One of the classic Yosemite hikes is to Half Dome passing through Little Yosemite Valley. I’d have dearly liked to have done the hike, but a return day trip to the top of Half Dome from the Yosemite Valley floor seemed a little out of reach. Following the same route takes you to Little Yosemite Valley – which is definitely manageable in a day – and must count as one of the most beautiful walks I’ve done.
Jumping off the national park bus at the Happy Isles Bridge, the well-marked John Muir Trail led off between the trees and alongside the Merced River. Not too far along, the trail crosses the river and gives you beautiful views up towards Vernal Falls. There’s probably not a bad time to view the falls, but they are at their best in late spring when swelled by snow melt.
So far, so good, but shortly after crossing the river the trail cuts steeply up the cliff to reach a spectacular view point at the top of Nevada Falls. It’s a challenging but steady climb, and I was surprised to find myself alone on the trail. This is one of the most popular routes in the park, to be enjoying it in splendid isolation was very fortunate. Strangely, I only saw a handful of people all day, perhaps the bears had got them all?
Every turn of the climb seems to offer better views than the last, and I found myself stopping to appreciate the landscapes. About half way up the climb, I heard something approaching behind me on the trail. My mind turned to bears, but it was a line of pack horses led by a park ranger. It was a scene straight out of the Gold Rush era, but this is how they transport materials for repairs in the park.
Nevada Falls is worth the trek. The views back down towards the valley are incredible. I stood at the top of the falls, water rushing over the edge, and had the entire landscape to myself. Nearby there’s a small bridge and the John Muir Trail heads into Little Yosemite Valley. The whole scene is overshadowed by a massive granite monolith called Liberty Cap.
Away from the waterfall the landscape suddenly becomes eerily quiet and calm, or at least as calm as it’s possible to be if you are walking along imagining that every shadow in the trees is a hungry black bear. The route follows the Merced River through to a camp ground in Little Yosemite Valley. I’d clearly arrived after most people had set off for the morning as there were only a couple of tents there.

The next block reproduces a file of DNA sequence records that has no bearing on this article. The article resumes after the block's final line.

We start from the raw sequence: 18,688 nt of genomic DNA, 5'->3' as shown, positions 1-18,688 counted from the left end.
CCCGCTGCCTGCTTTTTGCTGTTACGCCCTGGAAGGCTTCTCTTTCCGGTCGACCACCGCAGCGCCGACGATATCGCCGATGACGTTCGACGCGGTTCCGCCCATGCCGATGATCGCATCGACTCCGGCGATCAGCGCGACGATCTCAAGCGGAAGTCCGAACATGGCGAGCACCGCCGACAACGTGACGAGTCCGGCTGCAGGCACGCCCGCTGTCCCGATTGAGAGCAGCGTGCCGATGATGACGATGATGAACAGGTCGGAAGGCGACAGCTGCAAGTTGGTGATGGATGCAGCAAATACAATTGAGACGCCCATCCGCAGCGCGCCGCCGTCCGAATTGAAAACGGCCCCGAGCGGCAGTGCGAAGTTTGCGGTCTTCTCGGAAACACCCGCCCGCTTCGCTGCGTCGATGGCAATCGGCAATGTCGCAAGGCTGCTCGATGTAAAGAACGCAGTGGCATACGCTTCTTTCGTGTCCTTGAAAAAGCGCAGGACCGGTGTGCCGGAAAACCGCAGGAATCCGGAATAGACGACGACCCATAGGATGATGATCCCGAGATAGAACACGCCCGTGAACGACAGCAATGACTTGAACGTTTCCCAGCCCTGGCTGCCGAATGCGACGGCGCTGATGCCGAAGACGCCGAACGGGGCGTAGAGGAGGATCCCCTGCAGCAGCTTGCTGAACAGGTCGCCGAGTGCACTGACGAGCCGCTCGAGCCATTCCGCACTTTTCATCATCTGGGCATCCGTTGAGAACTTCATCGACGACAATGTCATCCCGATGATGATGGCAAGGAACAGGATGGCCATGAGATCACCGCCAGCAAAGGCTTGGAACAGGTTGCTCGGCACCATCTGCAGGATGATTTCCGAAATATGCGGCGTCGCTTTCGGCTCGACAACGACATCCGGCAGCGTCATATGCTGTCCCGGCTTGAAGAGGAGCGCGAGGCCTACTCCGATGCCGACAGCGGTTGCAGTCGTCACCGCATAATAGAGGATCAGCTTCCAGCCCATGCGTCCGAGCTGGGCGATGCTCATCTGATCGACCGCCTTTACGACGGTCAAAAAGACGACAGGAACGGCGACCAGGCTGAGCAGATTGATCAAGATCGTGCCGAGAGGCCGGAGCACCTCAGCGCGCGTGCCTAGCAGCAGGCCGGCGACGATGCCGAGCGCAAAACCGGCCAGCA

I carried on the trail for a little while further before deciding to return to the valley floor. On the return journey I took the Mist Trail route down from Nevada Falls. This route passes close to Vernal Falls and offers great views back up to NevadaFalls. It also crosses an area known as the Silver Apron. It looks innocuous, but the river flows fast here and it’s easy to be swept away when in flood.
It was here that I finally found all the people that had been conspicuous by their absence further up the trail. The hike to Vernal Falls isn’t very demanding and is rightly popular. After three or four hours of solitude, I suddenly found myself in a traffic jam. Bizarrely, given the ease of reaching it, and how close it is to the valley floor, the Mist Trail accounts for an unusually high number of deaths.
Back down in the valley floor again, I walked to where I could catch a bus back to Half Dome Village. If there’s one thing you can say about Yosemite, it is that it’s very well organised. Something I was grateful for as I wearily climbed the steps unto the bus. I was looking forward to having a cold beer to celebrate not having a close shave with a bear.